3

I am writing a recursive function. Some of the parameter data is different for each recursive call but some of the data only need to have one copy existing at any one time during the recursive call. For example a variable to keep track of the recursion depth when iterating/recursing on a recursive data structure (octree):

void recurse(const uint16_t *ptr) {
    const uint16_t node = *ptr;
    if (node & FLAG_MASK) {
        ptr = (node_to_set(ptr) + (node & DATA_MASK))->x; /* These are just bitwise manipulators
            and their exact behavior is not important, in short, ptr changes */
        for (uint_fast8_t i = 0; i < 8; recurse(ptr + i++));
        return;
    }
    printf("%d\n", node);
}
void iter_recursive(const Octree *const octree) {
    recurse(&octree->base);
}

This seems to lack the inefficiencies of recursion since the alternative (iterative) approach entails creating a 'stack' of pointers anyway. Each recursion will need its own copy of ptr anyway so the overhead of allocating new stack memory each call is not 'wasted' or 'unnecessary' in any sense.

However, in this structure, what if I have data that I do, in fact, only want a single copy of? Such as the current recursion depth or data that does not change after the initial first call.

I could add a uint_fast8_t depth parameter to the recursive function, and call it with 0 the first time, and call it with depth+1 recursively. However this of course creates a new copy of depth each recursion but in theory only a single one is necessary. This does introduce unnecessary overhead and clutter for each new state that is not specific to each recursive call.

Another solution is to create a global variable. However, I prefer to avoid global states when possible. For example, doing so would make the code not thread safe.

In C++ I could probably make the function capture the local variables of a wrapper function like so:

void iter_recursive(const Octree *const octree) {
    int depth = 0;
    auto recurse = [depth](const uint16_t *ptr){
        const uint16_t node = *ptr;
        if (node & FLAG_MASK) {
            ++depth;
            ptr = (node_to_set(ptr) + (node & DATA_MASK))->x;
            for (uint_fast8_t i = 0; i < 8; recurse(ptr + i++));
            --depth;
            return;
        }
        printf("%d\n", node);
    }
    recurse(&octree->base);
}

However this is a speculative C++ only solution that I have not tested so this could be totally wrong, and cannot be used in pure C. And C++ is higher level than C so I do not know what kind of overhead is actually involved in capturing local variables.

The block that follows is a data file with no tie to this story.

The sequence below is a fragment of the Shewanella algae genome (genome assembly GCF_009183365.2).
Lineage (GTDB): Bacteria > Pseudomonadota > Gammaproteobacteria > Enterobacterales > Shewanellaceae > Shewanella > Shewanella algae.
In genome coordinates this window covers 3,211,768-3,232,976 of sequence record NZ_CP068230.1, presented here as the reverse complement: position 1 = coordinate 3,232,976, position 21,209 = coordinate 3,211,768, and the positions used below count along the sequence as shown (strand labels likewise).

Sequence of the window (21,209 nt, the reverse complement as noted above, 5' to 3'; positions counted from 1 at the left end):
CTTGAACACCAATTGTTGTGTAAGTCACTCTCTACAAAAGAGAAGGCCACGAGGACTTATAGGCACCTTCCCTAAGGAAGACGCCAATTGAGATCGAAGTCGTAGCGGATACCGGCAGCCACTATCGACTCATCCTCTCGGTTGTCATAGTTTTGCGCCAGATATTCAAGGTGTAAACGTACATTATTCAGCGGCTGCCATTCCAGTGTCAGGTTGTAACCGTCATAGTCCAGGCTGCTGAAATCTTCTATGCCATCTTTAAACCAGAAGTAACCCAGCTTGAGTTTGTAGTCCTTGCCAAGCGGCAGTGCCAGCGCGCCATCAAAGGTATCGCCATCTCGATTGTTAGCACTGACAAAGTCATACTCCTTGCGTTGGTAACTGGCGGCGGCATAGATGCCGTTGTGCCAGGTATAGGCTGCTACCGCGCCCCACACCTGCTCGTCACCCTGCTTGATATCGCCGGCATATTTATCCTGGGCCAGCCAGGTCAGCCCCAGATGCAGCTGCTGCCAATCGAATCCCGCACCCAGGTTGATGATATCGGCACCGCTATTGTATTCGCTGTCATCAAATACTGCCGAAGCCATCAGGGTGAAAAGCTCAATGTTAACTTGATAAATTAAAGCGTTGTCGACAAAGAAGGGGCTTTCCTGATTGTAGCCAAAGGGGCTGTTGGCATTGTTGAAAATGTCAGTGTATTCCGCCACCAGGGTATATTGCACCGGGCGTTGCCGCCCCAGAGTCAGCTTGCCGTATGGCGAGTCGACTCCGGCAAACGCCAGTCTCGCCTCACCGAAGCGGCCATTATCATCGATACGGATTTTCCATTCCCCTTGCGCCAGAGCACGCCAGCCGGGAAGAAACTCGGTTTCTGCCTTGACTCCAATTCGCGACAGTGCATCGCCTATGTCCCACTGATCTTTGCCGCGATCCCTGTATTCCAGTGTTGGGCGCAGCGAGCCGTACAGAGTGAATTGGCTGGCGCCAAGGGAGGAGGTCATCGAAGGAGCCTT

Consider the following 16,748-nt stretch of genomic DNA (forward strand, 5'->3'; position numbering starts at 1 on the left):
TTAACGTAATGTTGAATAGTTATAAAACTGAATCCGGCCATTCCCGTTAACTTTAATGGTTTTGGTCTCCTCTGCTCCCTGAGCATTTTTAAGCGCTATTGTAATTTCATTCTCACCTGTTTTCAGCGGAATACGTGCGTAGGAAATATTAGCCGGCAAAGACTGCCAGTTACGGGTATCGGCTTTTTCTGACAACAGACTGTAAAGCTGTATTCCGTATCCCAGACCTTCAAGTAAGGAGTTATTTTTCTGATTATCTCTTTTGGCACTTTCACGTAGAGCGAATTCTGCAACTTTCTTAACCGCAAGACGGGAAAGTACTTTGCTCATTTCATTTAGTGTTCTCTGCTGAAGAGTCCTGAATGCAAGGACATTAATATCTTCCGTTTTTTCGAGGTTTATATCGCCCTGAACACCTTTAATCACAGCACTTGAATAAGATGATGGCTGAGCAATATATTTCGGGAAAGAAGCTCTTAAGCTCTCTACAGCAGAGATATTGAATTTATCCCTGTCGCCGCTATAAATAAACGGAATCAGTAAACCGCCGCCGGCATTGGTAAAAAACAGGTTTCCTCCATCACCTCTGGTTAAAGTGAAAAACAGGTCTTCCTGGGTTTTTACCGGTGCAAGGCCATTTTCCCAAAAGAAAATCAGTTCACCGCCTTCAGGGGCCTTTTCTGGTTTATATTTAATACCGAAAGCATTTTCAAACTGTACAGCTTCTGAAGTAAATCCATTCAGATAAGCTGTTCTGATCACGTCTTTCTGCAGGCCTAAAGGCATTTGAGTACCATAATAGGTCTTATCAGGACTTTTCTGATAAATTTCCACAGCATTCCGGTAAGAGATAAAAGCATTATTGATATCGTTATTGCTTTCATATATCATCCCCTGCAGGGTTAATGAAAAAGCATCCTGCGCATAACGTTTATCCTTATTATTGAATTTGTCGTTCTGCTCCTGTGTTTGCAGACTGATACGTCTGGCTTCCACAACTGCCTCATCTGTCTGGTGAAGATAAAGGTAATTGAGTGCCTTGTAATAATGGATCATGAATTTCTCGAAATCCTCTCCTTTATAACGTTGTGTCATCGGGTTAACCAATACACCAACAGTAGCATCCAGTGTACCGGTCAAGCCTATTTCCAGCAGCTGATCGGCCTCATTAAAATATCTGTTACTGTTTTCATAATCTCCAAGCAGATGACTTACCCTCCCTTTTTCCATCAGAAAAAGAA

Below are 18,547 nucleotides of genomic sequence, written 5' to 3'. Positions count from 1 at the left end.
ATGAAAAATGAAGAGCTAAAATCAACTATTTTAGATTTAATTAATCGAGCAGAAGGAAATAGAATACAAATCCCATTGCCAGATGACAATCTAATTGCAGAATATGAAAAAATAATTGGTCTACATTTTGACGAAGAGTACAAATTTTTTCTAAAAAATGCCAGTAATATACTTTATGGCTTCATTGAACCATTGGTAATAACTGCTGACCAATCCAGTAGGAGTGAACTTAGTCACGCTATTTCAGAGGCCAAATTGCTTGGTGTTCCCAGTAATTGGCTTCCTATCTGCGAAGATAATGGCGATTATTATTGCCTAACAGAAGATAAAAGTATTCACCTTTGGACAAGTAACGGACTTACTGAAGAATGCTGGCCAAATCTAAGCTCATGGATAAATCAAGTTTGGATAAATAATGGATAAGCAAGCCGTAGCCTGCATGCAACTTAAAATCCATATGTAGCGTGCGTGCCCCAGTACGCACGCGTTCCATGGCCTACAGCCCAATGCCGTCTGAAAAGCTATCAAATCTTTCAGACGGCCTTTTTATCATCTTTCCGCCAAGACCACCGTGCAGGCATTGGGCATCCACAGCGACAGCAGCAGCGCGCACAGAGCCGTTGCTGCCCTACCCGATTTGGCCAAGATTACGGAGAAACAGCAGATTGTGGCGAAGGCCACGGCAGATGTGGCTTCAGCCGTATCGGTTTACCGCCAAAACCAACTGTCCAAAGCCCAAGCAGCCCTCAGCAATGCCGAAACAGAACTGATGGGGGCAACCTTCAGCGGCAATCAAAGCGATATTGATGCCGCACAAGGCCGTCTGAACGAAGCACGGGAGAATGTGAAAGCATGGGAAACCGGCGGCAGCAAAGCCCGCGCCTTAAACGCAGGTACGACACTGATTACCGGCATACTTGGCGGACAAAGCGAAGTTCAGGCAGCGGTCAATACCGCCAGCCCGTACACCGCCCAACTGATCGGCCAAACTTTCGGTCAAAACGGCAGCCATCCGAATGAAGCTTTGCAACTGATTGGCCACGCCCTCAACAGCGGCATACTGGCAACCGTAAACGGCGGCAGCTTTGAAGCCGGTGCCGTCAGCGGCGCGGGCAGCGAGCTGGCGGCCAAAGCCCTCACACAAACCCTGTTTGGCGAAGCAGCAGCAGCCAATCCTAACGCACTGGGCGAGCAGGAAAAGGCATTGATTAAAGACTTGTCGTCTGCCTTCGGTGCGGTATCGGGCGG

What is the most memory-efficient way to pass data to recursive functions that do not need to be copied on each recursion? For example, if the a parameter is unchanging and declared as const register so no address exists and cannot be changed, is there guarantee that the parameter will actually be copied, given that there is no observable behavior that would differentiate whether they were copied or not? (I do not know enough about how computer hardware works to know if this optimization would actually be possible) In this case, would it be most efficient to pass a pointer to a structure containing all the items that should not be copied? Even if the total size of the items is less than the size of a pointer?

I found this but that is a JavaScript question and therefore not applicable to my use-case.

1
  • 5
    Just pass it as a param (possibly by pointer if the context data is larger than a pointer). If you have multiple context variables, bundle them as a struct. C++ closures are typically implemented exactly like that: an anonymous class, and performing a call involves an implicit this pointer argument. Don't bother with the register keyword, it is only advisory, is mostly ignored during optimization, and in any case only affects local variables and not a function call.
    – amon
    Nov 13, 2023 at 22:29

2 Answers 2

6

Using global data is bad because your recursive function cannot be used from multiple threads. Which is a horrible trap, because 99.99% of the time it’s not called from multiple threads at the same time, and in the 0,01% case you have a bug that you cannot reproduce.

Just put all the information you want to stay unchanged into a struct in a local variable and pass the address or a reference to the first call, or pass the struct itself by value, which is easier but may be slower, or if the data is just one or two primitives then pass them directly.

8

Global and in scope are different things. Either a closure or an object will give you a place to declare fields that are accessible from call to call, maintain state, and are not global.

In closures this is called the enclosing lexical scope. In objects its called member fields.

3
  • 1
    And in the case of C specifically here, your can approximate that as a struct, with functions that take a struct instance as a param (akin to this).
    – Alexander
    Nov 14, 2023 at 0:38
  • 3
    @Alexander yes. My C++ professor (who was on the language committee) used to love telling us that the only difference between objects and structs was whether or not members defaulted to public. Nov 14, 2023 at 0:43
  • 1
    @candied_orange And that is of course 100% true. Except using “public” or “private” also means that the C “plain old data structure” rules don’t apply anymore.
    – gnasher729
    Nov 14, 2023 at 11:59

Your Answer

By clicking “Post Your Answer”, you agree to our terms of service and acknowledge you have read our privacy policy.

Not the answer you're looking for? Browse other questions tagged or ask your own question.